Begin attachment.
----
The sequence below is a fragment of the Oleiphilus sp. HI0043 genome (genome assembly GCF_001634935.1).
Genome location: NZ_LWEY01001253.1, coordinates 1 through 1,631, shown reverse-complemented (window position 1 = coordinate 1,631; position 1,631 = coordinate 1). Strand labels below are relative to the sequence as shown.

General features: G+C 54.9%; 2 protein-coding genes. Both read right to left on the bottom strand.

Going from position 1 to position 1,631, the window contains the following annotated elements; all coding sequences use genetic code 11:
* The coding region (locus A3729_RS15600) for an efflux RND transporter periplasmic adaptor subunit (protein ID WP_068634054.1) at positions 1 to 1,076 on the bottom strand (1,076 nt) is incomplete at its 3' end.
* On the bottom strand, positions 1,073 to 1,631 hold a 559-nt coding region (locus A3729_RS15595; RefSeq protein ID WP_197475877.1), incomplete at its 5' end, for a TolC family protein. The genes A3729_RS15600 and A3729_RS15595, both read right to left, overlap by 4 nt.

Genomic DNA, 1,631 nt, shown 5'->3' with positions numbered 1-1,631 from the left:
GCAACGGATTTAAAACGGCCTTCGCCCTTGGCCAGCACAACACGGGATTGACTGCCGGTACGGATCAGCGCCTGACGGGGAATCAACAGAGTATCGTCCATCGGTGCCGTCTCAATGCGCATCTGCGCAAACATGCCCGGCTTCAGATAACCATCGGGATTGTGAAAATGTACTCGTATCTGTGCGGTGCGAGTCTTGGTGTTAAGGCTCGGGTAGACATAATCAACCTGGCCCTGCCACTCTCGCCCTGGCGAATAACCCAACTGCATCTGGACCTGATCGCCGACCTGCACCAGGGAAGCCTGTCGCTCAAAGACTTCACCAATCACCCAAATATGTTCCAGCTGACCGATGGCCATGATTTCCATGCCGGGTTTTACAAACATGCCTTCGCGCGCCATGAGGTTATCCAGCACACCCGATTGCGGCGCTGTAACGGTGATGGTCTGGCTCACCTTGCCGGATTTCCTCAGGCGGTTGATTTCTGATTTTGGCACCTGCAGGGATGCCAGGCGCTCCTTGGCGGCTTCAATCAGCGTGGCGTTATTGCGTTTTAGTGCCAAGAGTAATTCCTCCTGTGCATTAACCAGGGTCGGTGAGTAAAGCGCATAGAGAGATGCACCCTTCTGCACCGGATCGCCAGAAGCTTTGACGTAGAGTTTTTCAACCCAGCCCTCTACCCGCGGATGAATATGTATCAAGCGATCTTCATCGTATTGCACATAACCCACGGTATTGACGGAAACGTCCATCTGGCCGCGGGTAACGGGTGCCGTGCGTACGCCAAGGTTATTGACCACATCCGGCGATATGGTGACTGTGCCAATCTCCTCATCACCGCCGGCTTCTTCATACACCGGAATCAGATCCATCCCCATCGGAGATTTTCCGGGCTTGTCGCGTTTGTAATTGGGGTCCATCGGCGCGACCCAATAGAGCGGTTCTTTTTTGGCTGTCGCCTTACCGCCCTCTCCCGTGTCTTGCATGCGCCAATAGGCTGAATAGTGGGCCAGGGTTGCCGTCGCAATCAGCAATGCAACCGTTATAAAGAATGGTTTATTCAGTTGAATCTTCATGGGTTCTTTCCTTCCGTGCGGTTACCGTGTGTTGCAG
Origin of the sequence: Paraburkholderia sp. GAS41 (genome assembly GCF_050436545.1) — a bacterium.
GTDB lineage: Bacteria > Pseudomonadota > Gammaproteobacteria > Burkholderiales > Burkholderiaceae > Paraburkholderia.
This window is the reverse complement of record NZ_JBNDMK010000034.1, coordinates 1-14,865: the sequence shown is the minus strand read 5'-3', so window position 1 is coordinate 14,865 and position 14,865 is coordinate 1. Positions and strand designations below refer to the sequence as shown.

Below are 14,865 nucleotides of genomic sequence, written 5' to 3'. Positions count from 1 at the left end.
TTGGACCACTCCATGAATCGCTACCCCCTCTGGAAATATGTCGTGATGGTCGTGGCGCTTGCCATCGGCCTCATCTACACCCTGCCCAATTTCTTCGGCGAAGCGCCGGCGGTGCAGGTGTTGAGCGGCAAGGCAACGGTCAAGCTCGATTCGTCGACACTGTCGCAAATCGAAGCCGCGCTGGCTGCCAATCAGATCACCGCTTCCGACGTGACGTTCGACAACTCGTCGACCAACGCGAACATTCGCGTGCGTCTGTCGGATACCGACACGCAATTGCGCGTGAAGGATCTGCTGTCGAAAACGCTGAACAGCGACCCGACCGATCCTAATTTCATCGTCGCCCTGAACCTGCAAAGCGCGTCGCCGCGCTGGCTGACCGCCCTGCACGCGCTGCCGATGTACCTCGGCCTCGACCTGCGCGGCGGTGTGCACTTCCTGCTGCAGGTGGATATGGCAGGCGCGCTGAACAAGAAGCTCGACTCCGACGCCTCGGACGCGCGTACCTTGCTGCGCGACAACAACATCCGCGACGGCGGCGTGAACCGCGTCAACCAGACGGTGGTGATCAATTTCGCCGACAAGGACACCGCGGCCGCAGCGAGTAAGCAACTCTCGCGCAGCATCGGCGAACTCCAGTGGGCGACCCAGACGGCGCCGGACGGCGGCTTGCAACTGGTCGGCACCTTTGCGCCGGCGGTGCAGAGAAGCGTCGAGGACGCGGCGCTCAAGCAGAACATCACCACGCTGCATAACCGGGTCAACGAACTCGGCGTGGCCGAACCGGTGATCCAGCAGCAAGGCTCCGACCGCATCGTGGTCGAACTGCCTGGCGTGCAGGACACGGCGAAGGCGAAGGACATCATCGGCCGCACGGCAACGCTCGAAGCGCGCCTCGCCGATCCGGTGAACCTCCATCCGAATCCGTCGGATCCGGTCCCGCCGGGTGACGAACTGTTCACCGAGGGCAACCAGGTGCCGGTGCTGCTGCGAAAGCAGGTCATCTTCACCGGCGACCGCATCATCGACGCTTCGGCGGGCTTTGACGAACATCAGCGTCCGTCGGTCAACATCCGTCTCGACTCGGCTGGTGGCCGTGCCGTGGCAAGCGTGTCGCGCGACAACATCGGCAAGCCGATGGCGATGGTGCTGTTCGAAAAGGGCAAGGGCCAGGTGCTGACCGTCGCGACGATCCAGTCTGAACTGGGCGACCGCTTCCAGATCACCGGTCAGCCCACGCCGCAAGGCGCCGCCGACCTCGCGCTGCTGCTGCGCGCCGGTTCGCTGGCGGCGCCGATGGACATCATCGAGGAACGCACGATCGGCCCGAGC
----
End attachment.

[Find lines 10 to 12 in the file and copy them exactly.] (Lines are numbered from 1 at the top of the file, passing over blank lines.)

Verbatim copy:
GTDB lineage: Bacteria > Pseudomonadota > Gammaproteobacteria > Burkholderiales > Burkholderiaceae > Paraburkholderia.
This window is the reverse complement of record NZ_JBNDMK010000034.1, coordinates 1-14,865: the sequence shown is the minus strand read 5'-3', so window position 1 is coordinate 14,865 and position 14,865 is coordinate 1. Positions and strand designations below refer to the sequence as shown.

Below are 14,865 nucleotides of genomic sequence, written 5' to 3'. Positions count from 1 at the left end.